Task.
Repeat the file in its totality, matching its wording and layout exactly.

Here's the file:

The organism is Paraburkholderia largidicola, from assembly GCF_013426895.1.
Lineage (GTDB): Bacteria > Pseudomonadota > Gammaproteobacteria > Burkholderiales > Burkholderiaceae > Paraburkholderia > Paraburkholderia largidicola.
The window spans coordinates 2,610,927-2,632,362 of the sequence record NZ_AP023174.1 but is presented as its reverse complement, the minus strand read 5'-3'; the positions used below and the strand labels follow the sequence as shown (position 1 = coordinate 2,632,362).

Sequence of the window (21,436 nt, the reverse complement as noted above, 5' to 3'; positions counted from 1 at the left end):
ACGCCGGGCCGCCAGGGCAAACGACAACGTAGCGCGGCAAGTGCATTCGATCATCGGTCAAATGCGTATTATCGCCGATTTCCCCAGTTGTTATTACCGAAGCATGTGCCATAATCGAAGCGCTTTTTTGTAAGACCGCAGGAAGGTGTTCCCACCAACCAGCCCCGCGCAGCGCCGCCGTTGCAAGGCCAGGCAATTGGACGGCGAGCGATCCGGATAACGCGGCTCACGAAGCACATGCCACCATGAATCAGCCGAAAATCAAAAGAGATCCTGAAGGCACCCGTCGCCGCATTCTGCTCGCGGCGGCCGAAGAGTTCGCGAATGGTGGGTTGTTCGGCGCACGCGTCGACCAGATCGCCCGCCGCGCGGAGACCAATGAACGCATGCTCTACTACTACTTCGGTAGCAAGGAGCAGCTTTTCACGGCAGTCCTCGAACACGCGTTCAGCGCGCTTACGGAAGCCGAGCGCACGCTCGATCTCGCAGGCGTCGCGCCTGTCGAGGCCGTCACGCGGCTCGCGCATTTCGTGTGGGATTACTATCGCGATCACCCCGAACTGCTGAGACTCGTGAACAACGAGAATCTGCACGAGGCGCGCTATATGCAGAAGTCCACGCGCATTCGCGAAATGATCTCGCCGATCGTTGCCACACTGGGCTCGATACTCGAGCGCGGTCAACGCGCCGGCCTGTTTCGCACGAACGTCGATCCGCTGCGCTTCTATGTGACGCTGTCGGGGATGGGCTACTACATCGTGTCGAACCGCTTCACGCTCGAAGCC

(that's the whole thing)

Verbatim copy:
The organism is Paraburkholderia largidicola, from assembly GCF_013426895.1.
Lineage (GTDB): Bacteria > Pseudomonadota > Gammaproteobacteria > Burkholderiales > Burkholderiaceae > Paraburkholderia > Paraburkholderia largidicola.
The window spans coordinates 2,610,927-2,632,362 of the sequence record NZ_AP023174.1 but is presented as its reverse complement, the minus strand read 5'-3'; the positions used below and the strand labels follow the sequence as shown (position 1 = coordinate 2,632,362).

Sequence of the window (21,436 nt, the reverse complement as noted above, 5' to 3'; positions counted from 1 at the left end):
ACGCCGGGCCGCCAGGGCAAACGACAACGTAGCGCGGCAAGTGCATTCGATCATCGGTCAAATGCGTATTATCGCCGATTTCCCCAGTTGTTATTACCGAAGCATGTGCCATAATCGAAGCGCTTTTTTGTAAGACCGCAGGAAGGTGTTCCCACCAACCAGCCCCGCGCAGCGCCGCCGTTGCAAGGCCAGGCAATTGGACGGCGAGCGATCCGGATAACGCGGCTCACGAAGCACATGCCACCATGAATCAGCCGAAAATCAAAAGAGATCCTGAAGGCACCCGTCGCCGCATTCTGCTCGCGGCGGCCGAAGAGTTCGCGAATGGTGGGTTGTTCGGCGCACGCGTCGACCAGATCGCCCGCCGCGCGGAGACCAATGAACGCATGCTCTACTACTACTTCGGTAGCAAGGAGCAGCTTTTCACGGCAGTCCTCGAACACGCGTTCAGCGCGCTTACGGAAGCCGAGCGCACGCTCGATCTCGCAGGCGTCGCGCCTGTCGAGGCCGTCACGCGGCTCGCGCATTTCGTGTGGGATTACTATCGCGATCACCCCGAACTGCTGAGACTCGTGAACAACGAGAATCTGCACGAGGCGCGCTATATGCAGAAGTCCACGCGCATTCGCGAAATGATCTCGCCGATCGTTGCCACACTGGGCTCGATACTCGAGCGCGGTCAACGCGCCGGCCTGTTTCGCACGAACGTCGATCCGCTGCGCTTCTATGTGACGCTGTCGGGGATGGGCTACTACATCGTGTCGAACCGCTTCACGCTCGAAGCC